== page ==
The Morel the Merrier

It’s Fat Tuesday! Looking for a New Orleans Fix?

Today is Fat Tuesday, which may mean nothing to you unless you’re an expat from The Big Easy. But this blog celebrates regional cuisine, and nothing is more regional than New Orleans during Mardi Gras. So this week we’re taking a 2,500 mile journey to Louisiana – from the comfort of our own kitchens.

If you’re in the mood for authentic Southern food, there are some really good local restaurants that deliver the goods. Miss Delta (3950 N. Mississippi) is a standout, with everything from great hush puppies and crisp fried chicken to an authentic crawfish-based étouffée. (Half the fun is in sucking the meat from the heads. Trust me on this). Side dishes like collard greens are laden with flavor – and don’t miss out on a refreshing Hurricane! Screen Door (2337 E. Burnside) is known for their humongous (and delicious) chicken and waffles, stacked high and held in place with a knife. They’ve also got really good cheese grits, and serve their Bloody Marys with pickled okra. Other hot spots to get your Southern fix on include Bernie’s Southern Bistro, Acadia, and My Brother’s Crawfish. Here in Vancouver your options are more limited, but Lapellah (2520 Columbia House Blvd. # 108) has a New Orleans BBQ shrimp appetizer and house made gumbo shows up on the menu occasionally.

But really, if you’re craving gumbo, why not make a pot yourself? It does require a bit of work and finesse, but in the end, is worth it. Few dishes are more appealing than a bowl of hot and hearty gumbo on a cool and rainy day in the Pacific Northwest. And once you’ve mastered the roux, the rest is surprisingly easy!

Roux is simply an equal-parts mixture of flour and fat. You can use butter or lard, but I find oil is easiest. Combine the two and stir, stir, stir. For the next hour, at least. You’ll want to start out on medium high heat and then, once it begins to darken, lower that to medium. Stir constantly, until it reaches the color of an old copper penny (for an authentic Creole gumbo) or at least a dark peanut butter, especially if your arm is in danger of falling off.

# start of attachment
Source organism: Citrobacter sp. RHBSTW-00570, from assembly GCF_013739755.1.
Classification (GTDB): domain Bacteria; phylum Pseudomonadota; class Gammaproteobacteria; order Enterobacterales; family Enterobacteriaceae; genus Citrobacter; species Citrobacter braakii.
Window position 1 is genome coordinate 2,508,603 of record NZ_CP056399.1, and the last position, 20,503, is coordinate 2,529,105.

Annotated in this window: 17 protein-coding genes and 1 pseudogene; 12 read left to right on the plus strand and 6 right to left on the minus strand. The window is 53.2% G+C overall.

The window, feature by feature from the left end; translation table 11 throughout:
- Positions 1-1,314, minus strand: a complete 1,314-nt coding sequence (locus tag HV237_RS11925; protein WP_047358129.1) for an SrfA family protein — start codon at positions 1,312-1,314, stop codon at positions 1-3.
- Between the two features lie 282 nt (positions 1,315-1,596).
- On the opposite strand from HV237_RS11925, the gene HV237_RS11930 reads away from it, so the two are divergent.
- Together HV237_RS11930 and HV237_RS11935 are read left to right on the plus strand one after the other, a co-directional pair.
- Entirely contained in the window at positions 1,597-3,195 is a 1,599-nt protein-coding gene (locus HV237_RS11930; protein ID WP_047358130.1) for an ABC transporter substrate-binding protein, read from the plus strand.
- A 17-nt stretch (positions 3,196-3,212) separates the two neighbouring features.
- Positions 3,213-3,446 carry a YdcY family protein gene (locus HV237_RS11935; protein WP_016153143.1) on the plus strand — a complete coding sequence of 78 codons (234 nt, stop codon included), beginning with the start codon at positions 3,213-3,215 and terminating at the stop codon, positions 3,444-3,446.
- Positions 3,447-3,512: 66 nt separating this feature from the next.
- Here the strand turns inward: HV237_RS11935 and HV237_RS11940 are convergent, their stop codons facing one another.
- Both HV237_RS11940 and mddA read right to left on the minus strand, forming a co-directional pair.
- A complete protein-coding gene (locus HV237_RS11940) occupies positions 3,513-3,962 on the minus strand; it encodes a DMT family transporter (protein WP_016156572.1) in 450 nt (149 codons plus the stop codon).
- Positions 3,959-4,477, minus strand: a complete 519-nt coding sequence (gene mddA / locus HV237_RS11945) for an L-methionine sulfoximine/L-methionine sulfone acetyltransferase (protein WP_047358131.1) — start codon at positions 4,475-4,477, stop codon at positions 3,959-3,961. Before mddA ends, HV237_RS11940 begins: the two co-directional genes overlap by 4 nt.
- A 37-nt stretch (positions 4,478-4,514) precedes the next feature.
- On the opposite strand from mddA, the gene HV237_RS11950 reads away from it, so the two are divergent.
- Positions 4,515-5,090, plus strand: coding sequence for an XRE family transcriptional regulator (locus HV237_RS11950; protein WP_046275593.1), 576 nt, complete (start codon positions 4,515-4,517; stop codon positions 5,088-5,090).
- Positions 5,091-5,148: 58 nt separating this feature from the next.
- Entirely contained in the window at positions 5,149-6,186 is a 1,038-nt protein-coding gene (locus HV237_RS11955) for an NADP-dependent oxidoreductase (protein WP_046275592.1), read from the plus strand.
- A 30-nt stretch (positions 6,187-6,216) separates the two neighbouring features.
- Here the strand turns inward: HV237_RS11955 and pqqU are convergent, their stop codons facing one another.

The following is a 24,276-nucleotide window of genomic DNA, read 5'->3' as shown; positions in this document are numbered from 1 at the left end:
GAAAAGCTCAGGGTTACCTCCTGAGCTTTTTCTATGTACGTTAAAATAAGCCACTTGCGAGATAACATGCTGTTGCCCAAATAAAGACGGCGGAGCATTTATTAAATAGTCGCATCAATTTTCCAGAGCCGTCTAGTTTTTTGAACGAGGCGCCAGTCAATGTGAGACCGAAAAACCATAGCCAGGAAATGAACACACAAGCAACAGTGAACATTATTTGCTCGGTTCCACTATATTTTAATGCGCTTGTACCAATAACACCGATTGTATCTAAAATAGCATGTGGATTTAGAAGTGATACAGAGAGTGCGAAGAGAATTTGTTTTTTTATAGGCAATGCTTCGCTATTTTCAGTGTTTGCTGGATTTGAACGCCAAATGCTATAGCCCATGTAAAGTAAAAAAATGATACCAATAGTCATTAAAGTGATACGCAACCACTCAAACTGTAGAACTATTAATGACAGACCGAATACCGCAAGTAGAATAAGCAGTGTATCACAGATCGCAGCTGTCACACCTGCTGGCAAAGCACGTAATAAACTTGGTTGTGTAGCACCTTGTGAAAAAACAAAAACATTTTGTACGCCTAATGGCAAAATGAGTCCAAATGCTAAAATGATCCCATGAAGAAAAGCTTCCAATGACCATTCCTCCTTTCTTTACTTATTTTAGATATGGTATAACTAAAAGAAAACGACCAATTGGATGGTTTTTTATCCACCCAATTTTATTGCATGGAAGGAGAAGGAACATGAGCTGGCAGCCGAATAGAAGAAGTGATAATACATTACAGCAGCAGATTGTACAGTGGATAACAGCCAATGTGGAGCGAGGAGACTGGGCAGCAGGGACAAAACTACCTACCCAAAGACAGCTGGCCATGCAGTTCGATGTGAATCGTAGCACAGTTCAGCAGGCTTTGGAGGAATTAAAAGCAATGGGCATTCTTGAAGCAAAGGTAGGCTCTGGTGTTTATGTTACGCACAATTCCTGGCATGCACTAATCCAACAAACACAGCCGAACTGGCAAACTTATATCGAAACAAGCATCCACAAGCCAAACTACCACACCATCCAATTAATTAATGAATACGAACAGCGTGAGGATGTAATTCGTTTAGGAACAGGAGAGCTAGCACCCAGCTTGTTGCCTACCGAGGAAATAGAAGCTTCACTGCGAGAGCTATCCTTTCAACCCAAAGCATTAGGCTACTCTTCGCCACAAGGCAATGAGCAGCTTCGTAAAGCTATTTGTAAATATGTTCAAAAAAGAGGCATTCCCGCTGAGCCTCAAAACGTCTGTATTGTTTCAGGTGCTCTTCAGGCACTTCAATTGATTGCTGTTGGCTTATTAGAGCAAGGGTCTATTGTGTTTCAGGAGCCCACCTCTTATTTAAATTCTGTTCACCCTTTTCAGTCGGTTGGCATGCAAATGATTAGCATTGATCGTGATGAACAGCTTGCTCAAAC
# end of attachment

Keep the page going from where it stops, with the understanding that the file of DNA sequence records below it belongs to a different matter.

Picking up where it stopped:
There are many gumbo recipes out there. I’m partial to Donald Link’s version, though instead of seafood I stick with chicken and andouille sausage. Either one will work. The whole process takes a good four hours or more from start to finish, so plan accordingly and don’t let this intimidate you. In the end, you’ll be rewarded with a rich, hearty and delicious gumbo that will impress anybody who has ever set foot in the French Quarter.

gumbo

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Mark Petruska

Mark Petruska is a writer in love with the Pacific Northwest. A "foodie." A wannabe rock 'n roll star. A ghost hunter. An amateur photographer. An aficionado of thrift stores and cocktails and cheap matinees and farmer's markets. He believes in peace, love and happiness … and geoduck. His self-published novel, No Time For Kings, earned excellent reviews and is for sale on Amazon. Mark believes that life is too short for lame sitcoms and processed food. Follow his journey as he samples the varied cuisine of the Pacific Northwest, one bite at a time.

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